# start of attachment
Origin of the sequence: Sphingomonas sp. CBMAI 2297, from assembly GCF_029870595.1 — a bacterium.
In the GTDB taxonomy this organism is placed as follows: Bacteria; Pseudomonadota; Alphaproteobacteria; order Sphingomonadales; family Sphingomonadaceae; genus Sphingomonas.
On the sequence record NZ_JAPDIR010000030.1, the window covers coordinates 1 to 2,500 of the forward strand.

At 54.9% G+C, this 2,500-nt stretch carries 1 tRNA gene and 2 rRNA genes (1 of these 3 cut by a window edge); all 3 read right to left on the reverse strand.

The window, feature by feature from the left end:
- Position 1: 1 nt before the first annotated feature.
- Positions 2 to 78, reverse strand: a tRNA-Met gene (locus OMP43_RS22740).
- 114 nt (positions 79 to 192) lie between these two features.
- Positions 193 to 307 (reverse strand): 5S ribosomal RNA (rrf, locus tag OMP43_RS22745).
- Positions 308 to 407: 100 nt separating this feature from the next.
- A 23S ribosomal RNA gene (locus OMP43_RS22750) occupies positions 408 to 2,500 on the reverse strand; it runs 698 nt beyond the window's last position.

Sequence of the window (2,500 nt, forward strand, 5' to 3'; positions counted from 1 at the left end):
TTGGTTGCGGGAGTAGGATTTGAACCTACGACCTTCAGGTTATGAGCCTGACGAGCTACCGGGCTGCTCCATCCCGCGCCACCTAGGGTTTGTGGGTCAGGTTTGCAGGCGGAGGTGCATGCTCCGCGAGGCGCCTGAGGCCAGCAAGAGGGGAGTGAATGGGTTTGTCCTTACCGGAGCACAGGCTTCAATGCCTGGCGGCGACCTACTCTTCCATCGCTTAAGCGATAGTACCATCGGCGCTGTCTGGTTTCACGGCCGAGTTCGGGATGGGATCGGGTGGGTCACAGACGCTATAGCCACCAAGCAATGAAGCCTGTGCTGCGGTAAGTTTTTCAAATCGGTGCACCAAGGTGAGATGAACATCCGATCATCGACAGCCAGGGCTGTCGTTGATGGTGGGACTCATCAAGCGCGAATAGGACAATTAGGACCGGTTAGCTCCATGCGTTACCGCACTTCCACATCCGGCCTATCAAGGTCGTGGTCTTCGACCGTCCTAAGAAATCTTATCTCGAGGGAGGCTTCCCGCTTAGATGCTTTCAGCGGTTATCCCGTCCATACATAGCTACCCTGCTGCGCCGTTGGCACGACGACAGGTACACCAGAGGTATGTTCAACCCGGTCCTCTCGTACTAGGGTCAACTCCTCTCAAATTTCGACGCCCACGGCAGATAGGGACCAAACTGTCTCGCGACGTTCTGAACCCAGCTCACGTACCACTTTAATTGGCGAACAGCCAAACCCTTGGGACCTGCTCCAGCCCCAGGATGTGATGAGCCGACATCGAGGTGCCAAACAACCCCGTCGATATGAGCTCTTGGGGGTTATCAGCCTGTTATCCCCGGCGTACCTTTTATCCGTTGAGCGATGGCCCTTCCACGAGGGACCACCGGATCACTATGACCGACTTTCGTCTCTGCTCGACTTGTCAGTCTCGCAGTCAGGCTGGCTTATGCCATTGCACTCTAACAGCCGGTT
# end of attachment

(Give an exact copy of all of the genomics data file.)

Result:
Origin of the sequence: Sphingomonas sp. CBMAI 2297, from assembly GCF_029870595.1 — a bacterium.
In the GTDB taxonomy this organism is placed as follows: Bacteria; Pseudomonadota; Alphaproteobacteria; order Sphingomonadales; family Sphingomonadaceae; genus Sphingomonas.
On the sequence record NZ_JAPDIR010000030.1, the window covers coordinates 1 to 2,500 of the forward strand.

At 54.9% G+C, this 2,500-nt stretch carries 1 tRNA gene and 2 rRNA genes (1 of these 3 cut by a window edge); all 3 read right to left on the reverse strand.

The window, feature by feature from the left end:
- Position 1: 1 nt before the first annotated feature.
- Positions 2 to 78, reverse strand: a tRNA-Met gene (locus OMP43_RS22740).
- 114 nt (positions 79 to 192) lie between these two features.
- Positions 193 to 307 (reverse strand): 5S ribosomal RNA (rrf, locus tag OMP43_RS22745).
- Positions 308 to 407: 100 nt separating this feature from the next.
- A 23S ribosomal RNA gene (locus OMP43_RS22750) occupies positions 408 to 2,500 on the reverse strand; it runs 698 nt beyond the window's last position.

Sequence of the window (2,500 nt, forward strand, 5' to 3'; positions counted from 1 at the left end):
TTGGTTGCGGGAGTAGGATTTGAACCTACGACCTTCAGGTTATGAGCCTGACGAGCTACCGGGCTGCTCCATCCCGCGCCACCTAGGGTTTGTGGGTCAGGTTTGCAGGCGGAGGTGCATGCTCCGCGAGGCGCCTGAGGCCAGCAAGAGGGGAGTGAATGGGTTTGTCCTTACCGGAGCACAGGCTTCAATGCCTGGCGGCGACCTACTCTTCCATCGCTTAAGCGATAGTACCATCGGCGCTGTCTGGTTTCACGGCCGAGTTCGGGATGGGATCGGGTGGGTCACAGACGCTATAGCCACCAAGCAATGAAGCCTGTGCTGCGGTAAGTTTTTCAAATCGGTGCACCAAGGTGAGATGAACATCCGATCATCGACAGCCAGGGCTGTCGTTGATGGTGGGACTCATCAAGCGCGAATAGGACAATTAGGACCGGTTAGCTCCATGCGTTACCGCACTTCCACATCCGGCCTATCAAGGTCGTGGTCTTCGACCGTCCTAAGAAATCTTATCTCGAGGGAGGCTTCCCGCTTAGATGCTTTCAGCGGTTATCCCGTCCATACATAGCTACCCTGCTGCGCCGTTGGCACGACGACAGGTACACCAGAGGTATGTTCAACCCGGTCCTCTCGTACTAGGGTCAACTCCTCTCAAATTTCGACGCCCACGGCAGATAGGGACCAAACTGTCTCGCGACGTTCTGAACCCAGCTCACGTACCACTTTAATTGGCGAACAGCCAAACCCTTGGGACCTGCTCCAGCCCCAGGATGTGATGAGCCGACATCGAGGTGCCAAACAACCCCGTCGATATGAGCTCTTGGGGGTTATCAGCCTGTTATCCCCGGCGTACCTTTTATCCGTTGAGCGATGGCCCTTCCACGAGGGACCACCGGATCACTATGACCGACTTTCGTCTCTGCTCGACTTGTCAGTCTCGCAGTCAGGCTGGCTTATGCCATTGCACTCTAACAGCCGGTT